The Cook County State Attorneys’ Deferred Prosecution Program (DPP) is a pre-trial diversionary program that accepts first-time, non-violent defendants charged with a felony crime. The purpose of this paper is to document the development, implementation, and program patterns of the DPP to better understand the program’s scope and reach in diverting defendants from traditional criminal prosecution.
The approach to evaluating Cook County’s DPP is primarily qualitative. Through interviews with program administrators and current and former participants, the authors document the process of creating and implementing such DPP that aims to avoid a felony conviction altogether. The authors provide program participant patterns to shed light on the program’s scope and reach in diverting defendants from traditional felony prosecution.
Using data from staff, administrators, and program participants, the authors found that the DPP was developed and implemented through supportive leadership who instilled a culture of collaboration and buy-in. Expanding the program could include increasing the capacity of DPP to include additional participants or having a DPP incorporated into each branch court, instead of the centralized system under which it currently operates. Increasing the capacity and scope of the program could both further decrease criminal court caseloads and most importantly avoid a higher number of stigmatizing felony convictions for first-time non-violent defendants.
DPPs are cost effective and can be easily implemented within existing systems. Collaboration and buy-in from all stakeholders are crucial to the program’s success. DPP offers opportunities for expansion. Increasing the capacity and scope of the program could both further decrease criminal court caseloads and most importantly avoid a higher number of stigmatizing felony convictions for first-time non-violent felony defendants.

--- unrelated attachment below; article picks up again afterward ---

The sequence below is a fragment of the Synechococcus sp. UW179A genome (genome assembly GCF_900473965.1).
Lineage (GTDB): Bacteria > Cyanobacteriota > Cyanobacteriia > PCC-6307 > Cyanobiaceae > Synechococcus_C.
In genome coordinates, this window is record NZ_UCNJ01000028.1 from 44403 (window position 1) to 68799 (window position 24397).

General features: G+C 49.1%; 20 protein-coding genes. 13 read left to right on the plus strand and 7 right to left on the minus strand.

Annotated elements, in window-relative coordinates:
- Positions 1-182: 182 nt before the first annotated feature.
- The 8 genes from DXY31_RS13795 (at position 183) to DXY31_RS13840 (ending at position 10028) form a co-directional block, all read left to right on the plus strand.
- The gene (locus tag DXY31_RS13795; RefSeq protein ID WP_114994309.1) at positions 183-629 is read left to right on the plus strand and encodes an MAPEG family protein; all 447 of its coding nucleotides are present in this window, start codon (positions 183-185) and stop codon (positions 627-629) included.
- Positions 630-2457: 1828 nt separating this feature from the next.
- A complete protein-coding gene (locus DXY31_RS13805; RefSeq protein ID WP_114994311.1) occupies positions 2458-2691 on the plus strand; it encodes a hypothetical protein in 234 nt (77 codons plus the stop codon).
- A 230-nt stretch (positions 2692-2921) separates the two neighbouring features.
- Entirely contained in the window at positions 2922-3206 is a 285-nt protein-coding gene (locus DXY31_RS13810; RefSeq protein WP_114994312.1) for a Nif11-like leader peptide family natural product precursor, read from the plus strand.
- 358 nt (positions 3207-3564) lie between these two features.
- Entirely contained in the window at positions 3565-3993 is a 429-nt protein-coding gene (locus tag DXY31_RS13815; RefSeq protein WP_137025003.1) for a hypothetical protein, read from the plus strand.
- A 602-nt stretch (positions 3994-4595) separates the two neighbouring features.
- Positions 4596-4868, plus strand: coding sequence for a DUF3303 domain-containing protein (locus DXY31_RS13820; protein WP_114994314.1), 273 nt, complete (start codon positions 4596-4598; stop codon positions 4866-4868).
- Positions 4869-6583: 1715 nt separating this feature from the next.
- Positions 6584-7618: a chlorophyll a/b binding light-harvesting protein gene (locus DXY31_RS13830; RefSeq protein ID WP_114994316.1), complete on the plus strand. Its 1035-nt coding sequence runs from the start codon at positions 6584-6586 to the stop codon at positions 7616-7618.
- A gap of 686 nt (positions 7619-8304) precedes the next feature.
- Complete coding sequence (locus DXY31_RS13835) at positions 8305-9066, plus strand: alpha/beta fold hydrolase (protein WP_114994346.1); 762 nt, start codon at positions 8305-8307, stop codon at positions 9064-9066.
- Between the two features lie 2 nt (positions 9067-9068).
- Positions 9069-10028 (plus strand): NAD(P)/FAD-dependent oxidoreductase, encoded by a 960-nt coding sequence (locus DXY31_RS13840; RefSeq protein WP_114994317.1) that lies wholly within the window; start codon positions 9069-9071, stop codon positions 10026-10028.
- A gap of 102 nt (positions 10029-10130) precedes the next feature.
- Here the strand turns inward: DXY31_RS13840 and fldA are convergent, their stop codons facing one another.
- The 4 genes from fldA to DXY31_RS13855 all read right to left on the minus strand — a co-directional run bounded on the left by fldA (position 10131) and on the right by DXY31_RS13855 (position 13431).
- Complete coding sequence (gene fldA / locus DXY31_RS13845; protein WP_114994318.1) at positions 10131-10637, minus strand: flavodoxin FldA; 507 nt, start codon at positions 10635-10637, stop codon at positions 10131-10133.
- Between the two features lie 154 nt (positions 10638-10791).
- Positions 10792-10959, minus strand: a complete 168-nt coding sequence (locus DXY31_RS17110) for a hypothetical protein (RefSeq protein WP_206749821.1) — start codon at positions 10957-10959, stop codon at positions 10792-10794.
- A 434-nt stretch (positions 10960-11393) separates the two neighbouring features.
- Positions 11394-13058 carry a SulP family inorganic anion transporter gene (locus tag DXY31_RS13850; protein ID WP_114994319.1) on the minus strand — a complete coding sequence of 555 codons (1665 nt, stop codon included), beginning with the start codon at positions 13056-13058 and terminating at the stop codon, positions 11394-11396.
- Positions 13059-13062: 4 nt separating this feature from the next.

The main goals of DPP were two-fold. The first was to minimize the level of resources allocated for non-violent offenders in the criminal justice system by diverting such defendants out of the criminal justice system early in the process and reducing the recidivism rates of program participants. The second aimed to provide an option for eligible defendants to avoid a felony conviction, thereby avoiding the collateral consequences associating with a felony conviction.
Cossyleon, J., Orwat, J., George, C., Stemen, D. and Key, W. (2017), "Deferring felony prosecution: a process evaluation of an innovative Cook County State’s Attorney’s Office program", Journal of Criminological Research, Policy and Practice, Vol. 3 No. 4, pp. 261-273. https://doi.org/10.1108/JCRPP-01-2017-0003Download as .RIS
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